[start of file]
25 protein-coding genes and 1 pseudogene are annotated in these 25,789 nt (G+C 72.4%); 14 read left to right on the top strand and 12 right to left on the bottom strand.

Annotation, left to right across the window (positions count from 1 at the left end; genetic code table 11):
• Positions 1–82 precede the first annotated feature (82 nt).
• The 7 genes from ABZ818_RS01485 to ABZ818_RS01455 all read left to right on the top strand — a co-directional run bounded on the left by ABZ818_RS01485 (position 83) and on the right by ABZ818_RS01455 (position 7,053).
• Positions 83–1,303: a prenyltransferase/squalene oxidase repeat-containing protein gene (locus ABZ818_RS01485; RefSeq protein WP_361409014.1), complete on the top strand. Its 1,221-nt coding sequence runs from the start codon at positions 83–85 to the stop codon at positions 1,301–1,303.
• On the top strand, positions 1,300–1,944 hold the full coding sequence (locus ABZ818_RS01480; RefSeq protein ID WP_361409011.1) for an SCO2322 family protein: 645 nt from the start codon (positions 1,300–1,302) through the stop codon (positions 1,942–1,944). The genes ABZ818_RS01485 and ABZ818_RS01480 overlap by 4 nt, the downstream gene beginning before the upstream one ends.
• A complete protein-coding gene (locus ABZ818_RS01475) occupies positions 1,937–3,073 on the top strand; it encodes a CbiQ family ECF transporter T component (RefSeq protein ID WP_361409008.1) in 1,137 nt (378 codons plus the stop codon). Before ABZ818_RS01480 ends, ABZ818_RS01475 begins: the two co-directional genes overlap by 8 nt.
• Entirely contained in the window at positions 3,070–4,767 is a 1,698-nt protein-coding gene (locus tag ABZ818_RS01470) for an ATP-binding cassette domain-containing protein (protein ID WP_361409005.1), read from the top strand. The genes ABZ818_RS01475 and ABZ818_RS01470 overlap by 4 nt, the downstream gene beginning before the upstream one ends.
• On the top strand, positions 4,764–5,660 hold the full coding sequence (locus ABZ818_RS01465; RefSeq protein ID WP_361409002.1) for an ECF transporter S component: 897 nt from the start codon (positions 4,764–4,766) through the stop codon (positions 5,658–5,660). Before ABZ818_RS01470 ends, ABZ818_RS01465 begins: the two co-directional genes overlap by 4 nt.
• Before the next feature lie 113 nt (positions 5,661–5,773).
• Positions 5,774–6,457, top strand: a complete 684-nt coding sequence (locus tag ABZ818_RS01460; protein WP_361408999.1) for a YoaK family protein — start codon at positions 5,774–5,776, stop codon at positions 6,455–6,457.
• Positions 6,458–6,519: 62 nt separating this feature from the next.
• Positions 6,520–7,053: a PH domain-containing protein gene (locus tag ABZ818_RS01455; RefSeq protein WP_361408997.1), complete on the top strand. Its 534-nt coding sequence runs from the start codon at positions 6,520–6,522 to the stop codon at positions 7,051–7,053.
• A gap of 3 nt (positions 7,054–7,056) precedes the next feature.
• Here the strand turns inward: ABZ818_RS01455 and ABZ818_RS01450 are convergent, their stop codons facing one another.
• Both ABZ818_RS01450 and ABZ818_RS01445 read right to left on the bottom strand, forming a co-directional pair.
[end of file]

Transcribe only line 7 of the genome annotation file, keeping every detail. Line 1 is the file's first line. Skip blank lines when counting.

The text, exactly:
• A complete protein-coding gene (locus ABZ818_RS01475) occupies positions 1,937–3,073 on the top strand; it encodes a CbiQ family ECF transporter T component (RefSeq protein ID WP_361409008.1) in 1,137 nt (378 codons plus the stop codon). Before ABZ818_RS01480 ends, ABZ818_RS01475 begins: the two co-directional genes overlap by 8 nt.